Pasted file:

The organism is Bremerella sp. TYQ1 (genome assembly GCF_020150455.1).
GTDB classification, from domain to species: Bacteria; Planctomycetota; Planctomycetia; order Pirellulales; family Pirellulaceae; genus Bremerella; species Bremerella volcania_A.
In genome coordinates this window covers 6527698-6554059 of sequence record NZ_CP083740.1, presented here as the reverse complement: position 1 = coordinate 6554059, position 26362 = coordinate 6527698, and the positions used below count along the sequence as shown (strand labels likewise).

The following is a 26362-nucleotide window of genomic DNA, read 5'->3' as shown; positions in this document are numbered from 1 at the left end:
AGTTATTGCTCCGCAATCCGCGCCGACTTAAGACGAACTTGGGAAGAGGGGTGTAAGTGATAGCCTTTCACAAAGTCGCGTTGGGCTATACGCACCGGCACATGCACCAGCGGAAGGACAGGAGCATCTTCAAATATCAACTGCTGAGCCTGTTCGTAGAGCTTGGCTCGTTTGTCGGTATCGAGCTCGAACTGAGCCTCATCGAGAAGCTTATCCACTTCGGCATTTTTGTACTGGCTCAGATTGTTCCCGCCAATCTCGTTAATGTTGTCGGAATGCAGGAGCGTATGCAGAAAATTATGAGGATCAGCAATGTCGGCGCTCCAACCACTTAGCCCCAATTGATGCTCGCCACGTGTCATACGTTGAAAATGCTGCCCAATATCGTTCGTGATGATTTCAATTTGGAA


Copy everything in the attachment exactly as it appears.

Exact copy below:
The organism is Bremerella sp. TYQ1 (genome assembly GCF_020150455.1).
GTDB classification, from domain to species: Bacteria; Planctomycetota; Planctomycetia; order Pirellulales; family Pirellulaceae; genus Bremerella; species Bremerella volcania_A.
In genome coordinates this window covers 6527698-6554059 of sequence record NZ_CP083740.1, presented here as the reverse complement: position 1 = coordinate 6554059, position 26362 = coordinate 6527698, and the positions used below count along the sequence as shown (strand labels likewise).

The following is a 26362-nucleotide window of genomic DNA, read 5'->3' as shown; positions in this document are numbered from 1 at the left end:
AGTTATTGCTCCGCAATCCGCGCCGACTTAAGACGAACTTGGGAAGAGGGGTGTAAGTGATAGCCTTTCACAAAGTCGCGTTGGGCTATACGCACCGGCACATGCACCAGCGGAAGGACAGGAGCATCTTCAAATATCAACTGCTGAGCCTGTTCGTAGAGCTTGGCTCGTTTGTCGGTATCGAGCTCGAACTGAGCCTCATCGAGAAGCTTATCCACTTCGGCATTTTTGTACTGGCTCAGATTGTTCCCGCCAATCTCGTTAATGTTGTCGGAATGCAGGAGCGTATGCAGAAAATTATGAGGATCAGCAATGTCGGCGCTCCAACCACTTAGCCCCAATTGATGCTCGCCACGTGTCATACGTTGAAAATGCTGCCCAATATCGTTCGTGATGATTTCAATTTGGAA